AN APPARATUS FOR DEMONSTRATING GRADIENT INDEX OPTICAL EFFECTS Jennifer Marie Nierer, John Noe and Harold Metcalf, Laser Teaching Center, Department of Physics and Astronomy, Stony Brook University.

Refraction is the well known optical effect in which light rays moving from one medium to another bend towards or away from a line perpendicular to the boundary between the two media. The amount of bending is given by Snell's law, which involves the velocity of light in the two media through the index of refraction n = c/v. Refraction is obviously important in lens and other optical devices, but also has many other less well-known applications, such as measuring the concentration of chemical solutions, urine analysis, etc. Materials with continuously-varying index of refraction are especially fascinating and have many important applications as well, such as Gradient Index (GRIN) lenses and GRIN optical fibers. GRIN phenomena also occur in nature in mirages and other atmospheric effects.

My work in the Laser Teaching Center has involved creating and studying a device for demonstrating gradient-index optical effects. It consists of a small fishtank which is set up with equal portions of Karo corn syrup (n=1.47) and water (n=1.33). Initially the horizontal boundary between the two media is rather sharply defined, and a laser light beam makes a sharp bend at the transition, according to Snell's law. As time goes by, the boundary becomes more and more diffuse, so that the index of refraction varies smoothly from the top to the bottom of the tank. As a result of the index gradient a laser beam crossing the tank bends in a dramatic downwards arc which has an approximately parabolic shape.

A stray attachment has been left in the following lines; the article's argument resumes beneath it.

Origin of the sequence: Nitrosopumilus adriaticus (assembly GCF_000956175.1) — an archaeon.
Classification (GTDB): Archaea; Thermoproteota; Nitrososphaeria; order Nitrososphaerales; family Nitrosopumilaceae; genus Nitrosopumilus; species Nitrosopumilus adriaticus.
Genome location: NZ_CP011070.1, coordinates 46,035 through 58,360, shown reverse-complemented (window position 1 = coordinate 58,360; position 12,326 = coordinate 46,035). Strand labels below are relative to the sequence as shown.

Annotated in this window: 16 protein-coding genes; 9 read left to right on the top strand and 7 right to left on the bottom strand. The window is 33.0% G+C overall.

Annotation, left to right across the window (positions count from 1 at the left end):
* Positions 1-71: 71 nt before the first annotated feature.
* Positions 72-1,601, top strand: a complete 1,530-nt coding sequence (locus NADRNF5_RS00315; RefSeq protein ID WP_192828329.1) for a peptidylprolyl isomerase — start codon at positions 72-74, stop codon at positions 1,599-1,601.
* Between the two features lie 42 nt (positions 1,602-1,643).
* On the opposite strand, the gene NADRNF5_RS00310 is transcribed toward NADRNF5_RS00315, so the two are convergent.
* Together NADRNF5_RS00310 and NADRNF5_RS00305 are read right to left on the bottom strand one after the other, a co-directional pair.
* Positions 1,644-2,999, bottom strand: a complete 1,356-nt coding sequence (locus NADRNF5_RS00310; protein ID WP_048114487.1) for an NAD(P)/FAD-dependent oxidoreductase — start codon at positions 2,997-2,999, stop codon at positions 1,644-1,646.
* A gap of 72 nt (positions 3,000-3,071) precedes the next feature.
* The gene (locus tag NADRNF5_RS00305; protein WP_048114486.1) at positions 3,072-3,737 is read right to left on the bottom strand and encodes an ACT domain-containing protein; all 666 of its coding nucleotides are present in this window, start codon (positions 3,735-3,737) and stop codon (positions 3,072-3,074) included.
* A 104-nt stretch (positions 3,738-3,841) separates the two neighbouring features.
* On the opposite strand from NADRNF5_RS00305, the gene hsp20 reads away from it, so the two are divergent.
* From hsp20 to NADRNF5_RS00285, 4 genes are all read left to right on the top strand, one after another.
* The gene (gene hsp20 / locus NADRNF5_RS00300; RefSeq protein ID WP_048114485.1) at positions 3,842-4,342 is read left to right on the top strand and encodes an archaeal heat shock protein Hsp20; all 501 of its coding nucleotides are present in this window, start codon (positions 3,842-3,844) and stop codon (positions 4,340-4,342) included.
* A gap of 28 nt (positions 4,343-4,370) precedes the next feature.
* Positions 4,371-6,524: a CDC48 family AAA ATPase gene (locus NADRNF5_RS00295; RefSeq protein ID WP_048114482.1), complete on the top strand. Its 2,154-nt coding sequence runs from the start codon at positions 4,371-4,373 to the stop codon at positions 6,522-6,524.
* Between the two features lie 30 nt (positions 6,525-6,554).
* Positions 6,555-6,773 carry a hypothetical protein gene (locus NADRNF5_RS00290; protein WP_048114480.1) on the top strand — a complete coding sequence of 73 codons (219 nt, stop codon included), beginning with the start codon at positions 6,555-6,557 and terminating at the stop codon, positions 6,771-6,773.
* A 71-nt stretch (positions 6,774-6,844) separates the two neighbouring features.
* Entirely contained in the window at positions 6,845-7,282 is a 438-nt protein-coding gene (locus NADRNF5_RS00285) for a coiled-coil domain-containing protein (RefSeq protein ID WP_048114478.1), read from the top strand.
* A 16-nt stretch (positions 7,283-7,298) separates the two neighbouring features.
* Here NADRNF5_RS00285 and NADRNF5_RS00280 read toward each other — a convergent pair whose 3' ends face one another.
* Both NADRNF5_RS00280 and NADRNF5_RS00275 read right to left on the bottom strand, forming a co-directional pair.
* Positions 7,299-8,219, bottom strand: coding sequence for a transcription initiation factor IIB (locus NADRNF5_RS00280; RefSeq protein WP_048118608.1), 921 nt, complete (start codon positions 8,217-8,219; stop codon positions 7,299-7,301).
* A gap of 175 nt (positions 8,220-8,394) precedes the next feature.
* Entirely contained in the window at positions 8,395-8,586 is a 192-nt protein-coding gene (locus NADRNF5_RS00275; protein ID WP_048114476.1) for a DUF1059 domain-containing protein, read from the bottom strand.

One goal of the project was to measure the evolution of the index profile mixture and the resulting changes to the optical trajectory over a period of weeks. After considering several possible methods involving total internal reflection I decided to use the optical activity of the corn syrup as a measure of the index n. The rotation was measured as a function of depth in the tank using a mounted laser pointer and a rotating polarizer. I hope to use this information to predict the observed trajectories of the light, which were recorded in a digital camera.

Besides my tank studies much of my time was spent in developing a web-based resource about refraction and related optics topics. It includes many excellent web links, some of which describe experiments that are simple enough to be performed in a kitchen with only minimal previous background knowledge in science. It is hoped that this web-resource will inspire many others to attempt their own research projects.

This research was supported by NSF Grant No. Phy 99-12312.